- Assemblyman Fred W. Thiele, Jr
. (I-Sag Harbor) today announced that he voted against the Assembly's Budget Resolution on March 24. The State Senate has also passed its own Budget Resolution which is different from the State Assembly version. State Senator Ken LaValle
opposed this resolution. Budget negotiations will continue through the weekend between the Assembly and the Senate to reach a final State Budget before the April 1 deadline
as required by the State Constitution.
"One of the main reasons I cannot support this budget proposal is that it fails to address one of the most important issues facing all residents of the 2nd Assembly District; the repeal or at least reduction of the MTA Payroll Tax," said Thiele. "This onerous tax unfairly plagues all employers on Long Island. We should not pay additional taxes for a public transit service we do not receive. The Governor had proposed a substantial reduction in the tax for Suffolk employers where there is much less service than in New York City
. I am also a sponsor of a bill to repeal the tax in Brookhaven and the five East End Towns. However, the Assembly resolution rejects any relief from the payroll tax."
Thiele added that the Assembly Budget Resolution continues to perpetuate the unfair state school aid allocation provided for in the Governor's Budget. "The Assembly resolution does reduce the cut to State Aid from $1.4 billion to $833 million; however, a disproportionate share of the cut still impacts Long Island school districts. East End school districts would see some of the largest percentage reductions in the State. The result would be school cuts and higher property taxes for already overburdened Long Islanders. Cuts are inevitable this year, but they must be apportioned fairly."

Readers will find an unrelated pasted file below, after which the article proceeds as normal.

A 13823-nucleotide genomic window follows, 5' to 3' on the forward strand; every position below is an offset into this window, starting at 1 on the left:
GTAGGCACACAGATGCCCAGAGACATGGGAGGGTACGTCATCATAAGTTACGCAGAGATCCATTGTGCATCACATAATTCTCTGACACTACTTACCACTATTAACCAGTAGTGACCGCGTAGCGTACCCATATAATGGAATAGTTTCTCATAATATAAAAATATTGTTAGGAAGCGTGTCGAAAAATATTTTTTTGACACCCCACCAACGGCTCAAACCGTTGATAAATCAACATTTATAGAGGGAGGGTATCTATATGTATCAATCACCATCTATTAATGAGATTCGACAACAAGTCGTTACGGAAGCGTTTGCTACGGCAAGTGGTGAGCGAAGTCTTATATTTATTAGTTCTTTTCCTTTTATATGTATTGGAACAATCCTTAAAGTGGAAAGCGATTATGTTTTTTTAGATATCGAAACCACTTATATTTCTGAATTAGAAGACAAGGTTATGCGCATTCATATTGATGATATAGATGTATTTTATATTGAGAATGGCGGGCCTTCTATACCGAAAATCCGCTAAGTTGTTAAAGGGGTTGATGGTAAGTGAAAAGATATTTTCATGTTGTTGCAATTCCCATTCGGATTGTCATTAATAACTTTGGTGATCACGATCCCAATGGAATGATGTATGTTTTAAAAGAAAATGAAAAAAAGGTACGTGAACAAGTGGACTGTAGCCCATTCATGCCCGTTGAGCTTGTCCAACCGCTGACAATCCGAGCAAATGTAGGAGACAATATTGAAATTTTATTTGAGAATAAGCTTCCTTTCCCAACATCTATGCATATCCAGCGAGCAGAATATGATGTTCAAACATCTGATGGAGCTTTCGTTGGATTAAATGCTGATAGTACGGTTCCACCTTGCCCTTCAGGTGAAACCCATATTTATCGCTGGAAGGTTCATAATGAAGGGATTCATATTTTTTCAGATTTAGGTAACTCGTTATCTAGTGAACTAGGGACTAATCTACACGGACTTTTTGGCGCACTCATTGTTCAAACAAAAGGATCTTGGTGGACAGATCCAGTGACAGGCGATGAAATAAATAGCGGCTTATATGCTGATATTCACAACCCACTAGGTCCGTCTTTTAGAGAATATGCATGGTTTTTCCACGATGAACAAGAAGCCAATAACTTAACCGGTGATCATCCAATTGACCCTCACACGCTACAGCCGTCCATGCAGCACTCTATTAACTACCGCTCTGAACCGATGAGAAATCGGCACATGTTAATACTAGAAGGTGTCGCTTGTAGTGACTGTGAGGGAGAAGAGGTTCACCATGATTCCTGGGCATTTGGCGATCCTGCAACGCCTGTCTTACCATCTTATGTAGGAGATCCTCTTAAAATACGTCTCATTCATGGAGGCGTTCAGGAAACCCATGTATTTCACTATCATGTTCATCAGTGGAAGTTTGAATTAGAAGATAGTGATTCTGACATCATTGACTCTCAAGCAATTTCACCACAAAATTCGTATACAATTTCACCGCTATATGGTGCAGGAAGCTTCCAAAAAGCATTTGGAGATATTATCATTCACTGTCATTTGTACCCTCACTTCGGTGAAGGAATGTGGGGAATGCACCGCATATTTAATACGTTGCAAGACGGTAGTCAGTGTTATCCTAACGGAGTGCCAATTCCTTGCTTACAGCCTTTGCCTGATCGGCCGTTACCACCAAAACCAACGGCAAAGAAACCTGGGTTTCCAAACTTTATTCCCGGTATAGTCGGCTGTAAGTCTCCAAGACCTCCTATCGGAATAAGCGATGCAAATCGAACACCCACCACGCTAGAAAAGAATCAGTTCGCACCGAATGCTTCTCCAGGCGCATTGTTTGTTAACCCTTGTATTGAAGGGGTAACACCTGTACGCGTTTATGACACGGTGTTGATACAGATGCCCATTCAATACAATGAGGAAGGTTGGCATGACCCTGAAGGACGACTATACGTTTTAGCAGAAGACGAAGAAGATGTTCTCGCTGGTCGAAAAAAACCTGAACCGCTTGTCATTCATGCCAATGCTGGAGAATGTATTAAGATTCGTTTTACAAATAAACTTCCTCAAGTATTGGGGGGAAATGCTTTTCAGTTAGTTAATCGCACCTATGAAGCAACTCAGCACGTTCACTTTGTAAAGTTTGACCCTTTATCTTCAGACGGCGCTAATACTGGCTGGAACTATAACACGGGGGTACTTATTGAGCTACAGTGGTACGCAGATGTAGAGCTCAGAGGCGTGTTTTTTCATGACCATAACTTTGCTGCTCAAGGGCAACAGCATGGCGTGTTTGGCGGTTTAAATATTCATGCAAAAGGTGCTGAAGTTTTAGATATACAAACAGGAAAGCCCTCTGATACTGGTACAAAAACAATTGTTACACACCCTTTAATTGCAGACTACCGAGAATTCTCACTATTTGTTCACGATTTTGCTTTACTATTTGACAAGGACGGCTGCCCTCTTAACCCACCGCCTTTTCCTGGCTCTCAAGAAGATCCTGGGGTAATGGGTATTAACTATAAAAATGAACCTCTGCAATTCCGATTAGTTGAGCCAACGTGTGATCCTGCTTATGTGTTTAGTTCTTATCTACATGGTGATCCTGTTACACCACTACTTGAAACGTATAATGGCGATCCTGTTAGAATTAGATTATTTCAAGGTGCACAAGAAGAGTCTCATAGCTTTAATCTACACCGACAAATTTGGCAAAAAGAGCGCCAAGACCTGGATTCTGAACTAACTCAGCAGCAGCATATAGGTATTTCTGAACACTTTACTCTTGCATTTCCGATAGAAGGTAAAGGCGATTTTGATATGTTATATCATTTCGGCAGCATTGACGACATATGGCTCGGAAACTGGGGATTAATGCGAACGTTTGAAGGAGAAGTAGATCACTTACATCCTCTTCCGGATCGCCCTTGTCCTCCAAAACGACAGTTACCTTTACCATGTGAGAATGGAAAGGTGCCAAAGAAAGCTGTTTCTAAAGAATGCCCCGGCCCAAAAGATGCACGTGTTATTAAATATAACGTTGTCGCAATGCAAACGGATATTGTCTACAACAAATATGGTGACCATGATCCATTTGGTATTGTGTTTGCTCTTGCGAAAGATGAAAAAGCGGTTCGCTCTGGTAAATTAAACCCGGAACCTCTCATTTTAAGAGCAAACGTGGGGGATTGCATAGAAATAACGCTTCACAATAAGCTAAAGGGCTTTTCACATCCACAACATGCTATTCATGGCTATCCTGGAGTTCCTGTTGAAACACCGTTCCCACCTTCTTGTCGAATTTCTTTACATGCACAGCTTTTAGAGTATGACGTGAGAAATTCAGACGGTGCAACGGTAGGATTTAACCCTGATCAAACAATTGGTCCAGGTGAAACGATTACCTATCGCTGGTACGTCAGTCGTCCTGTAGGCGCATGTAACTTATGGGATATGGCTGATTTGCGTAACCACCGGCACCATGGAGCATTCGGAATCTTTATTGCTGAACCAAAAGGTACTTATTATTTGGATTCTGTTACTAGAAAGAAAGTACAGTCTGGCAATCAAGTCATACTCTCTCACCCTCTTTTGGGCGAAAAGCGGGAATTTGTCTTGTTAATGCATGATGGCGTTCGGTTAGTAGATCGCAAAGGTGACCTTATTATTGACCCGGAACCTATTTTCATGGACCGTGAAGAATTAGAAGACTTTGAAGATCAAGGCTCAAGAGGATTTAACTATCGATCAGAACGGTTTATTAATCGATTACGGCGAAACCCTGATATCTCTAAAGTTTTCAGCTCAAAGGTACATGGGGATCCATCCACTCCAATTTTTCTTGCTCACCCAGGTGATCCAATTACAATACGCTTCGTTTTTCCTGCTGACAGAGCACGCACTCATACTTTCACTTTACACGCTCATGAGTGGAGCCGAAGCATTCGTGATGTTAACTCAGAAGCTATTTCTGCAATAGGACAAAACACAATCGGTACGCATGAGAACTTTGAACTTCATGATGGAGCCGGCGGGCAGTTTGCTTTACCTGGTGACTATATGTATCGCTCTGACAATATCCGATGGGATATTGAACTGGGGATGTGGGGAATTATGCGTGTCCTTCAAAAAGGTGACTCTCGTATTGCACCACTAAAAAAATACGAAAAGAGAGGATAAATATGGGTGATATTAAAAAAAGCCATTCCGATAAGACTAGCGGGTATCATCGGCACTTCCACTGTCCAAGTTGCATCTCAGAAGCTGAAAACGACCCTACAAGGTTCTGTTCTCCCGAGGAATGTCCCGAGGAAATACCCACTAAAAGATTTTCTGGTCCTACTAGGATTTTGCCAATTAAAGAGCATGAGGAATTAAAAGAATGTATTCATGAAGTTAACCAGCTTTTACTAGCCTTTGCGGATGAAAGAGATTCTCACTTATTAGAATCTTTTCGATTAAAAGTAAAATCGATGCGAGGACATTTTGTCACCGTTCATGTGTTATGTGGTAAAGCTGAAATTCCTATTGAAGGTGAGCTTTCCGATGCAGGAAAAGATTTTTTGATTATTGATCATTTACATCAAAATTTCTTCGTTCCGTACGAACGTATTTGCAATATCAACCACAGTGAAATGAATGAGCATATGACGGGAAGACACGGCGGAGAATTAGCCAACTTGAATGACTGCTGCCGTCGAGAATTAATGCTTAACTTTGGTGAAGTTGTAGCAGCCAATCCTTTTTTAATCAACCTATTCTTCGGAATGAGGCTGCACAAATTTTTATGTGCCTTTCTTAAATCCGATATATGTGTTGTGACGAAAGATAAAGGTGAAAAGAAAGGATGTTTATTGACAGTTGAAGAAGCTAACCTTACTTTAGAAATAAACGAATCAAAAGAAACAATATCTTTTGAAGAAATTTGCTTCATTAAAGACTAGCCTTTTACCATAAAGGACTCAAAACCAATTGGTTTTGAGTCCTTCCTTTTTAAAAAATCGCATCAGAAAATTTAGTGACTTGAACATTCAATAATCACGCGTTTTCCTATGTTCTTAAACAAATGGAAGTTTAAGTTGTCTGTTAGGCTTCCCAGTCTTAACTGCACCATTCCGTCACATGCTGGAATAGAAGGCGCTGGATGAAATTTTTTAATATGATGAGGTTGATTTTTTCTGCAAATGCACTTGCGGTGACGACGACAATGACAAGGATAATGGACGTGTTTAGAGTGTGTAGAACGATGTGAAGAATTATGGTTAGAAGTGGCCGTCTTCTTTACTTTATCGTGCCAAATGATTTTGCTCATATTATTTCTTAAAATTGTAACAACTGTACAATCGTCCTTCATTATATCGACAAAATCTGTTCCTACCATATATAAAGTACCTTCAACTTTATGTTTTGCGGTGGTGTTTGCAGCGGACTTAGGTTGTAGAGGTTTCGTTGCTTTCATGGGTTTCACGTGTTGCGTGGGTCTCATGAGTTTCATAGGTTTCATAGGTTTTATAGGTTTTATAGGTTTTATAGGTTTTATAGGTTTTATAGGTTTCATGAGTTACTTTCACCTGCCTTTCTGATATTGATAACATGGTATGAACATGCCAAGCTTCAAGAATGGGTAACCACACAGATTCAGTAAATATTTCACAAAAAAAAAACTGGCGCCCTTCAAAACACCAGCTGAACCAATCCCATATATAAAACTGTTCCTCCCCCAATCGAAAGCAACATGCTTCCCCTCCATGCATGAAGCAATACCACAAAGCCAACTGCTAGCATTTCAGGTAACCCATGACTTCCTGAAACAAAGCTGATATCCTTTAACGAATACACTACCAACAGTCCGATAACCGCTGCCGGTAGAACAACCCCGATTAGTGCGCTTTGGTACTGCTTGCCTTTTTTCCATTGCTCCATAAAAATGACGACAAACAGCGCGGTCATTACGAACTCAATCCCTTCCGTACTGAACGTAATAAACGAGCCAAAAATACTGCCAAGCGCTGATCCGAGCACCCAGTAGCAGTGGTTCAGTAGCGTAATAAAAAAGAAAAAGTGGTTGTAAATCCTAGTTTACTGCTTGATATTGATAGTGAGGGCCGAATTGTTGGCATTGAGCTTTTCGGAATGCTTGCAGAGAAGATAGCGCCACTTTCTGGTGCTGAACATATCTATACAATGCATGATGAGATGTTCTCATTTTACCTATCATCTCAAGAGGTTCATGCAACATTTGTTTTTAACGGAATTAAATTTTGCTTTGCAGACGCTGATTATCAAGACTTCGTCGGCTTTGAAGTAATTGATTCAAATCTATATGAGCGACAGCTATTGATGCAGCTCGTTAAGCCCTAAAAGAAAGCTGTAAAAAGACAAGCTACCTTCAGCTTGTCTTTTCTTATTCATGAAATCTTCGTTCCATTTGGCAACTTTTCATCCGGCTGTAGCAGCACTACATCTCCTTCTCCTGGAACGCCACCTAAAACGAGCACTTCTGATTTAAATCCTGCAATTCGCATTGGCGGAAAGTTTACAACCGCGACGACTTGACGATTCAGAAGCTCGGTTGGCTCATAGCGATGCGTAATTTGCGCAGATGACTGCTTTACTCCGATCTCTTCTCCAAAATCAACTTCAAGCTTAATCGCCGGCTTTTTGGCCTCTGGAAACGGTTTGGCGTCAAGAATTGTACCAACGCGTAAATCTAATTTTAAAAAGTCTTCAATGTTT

He further stated, "Whether it's the imposition of the payroll tax or decreased Education Aid, Long Island is consistently seen as a revenue generating mechanism for New York State. Without real, tangible reform I am compelled to oppose this Budget."
According to Thiele, the Assembly Budget resolution cuts $833 million in school aid and still increased total state spending almost three percent. The proposal would increase state spending from $133.1 billion to $136.7 billion from last year. "Throughout my tenure in the Assembly, education has been a top priority for me. Thus, while spending is increased by three percent, I cannot accept a spending priority that at the same time cuts education spending and increases real property taxes. The State Budget resolution fails to attack the real budget busters like state mandates, pension costs and health insurance costs. Until that is accomplished, I will remain opposed to this plan."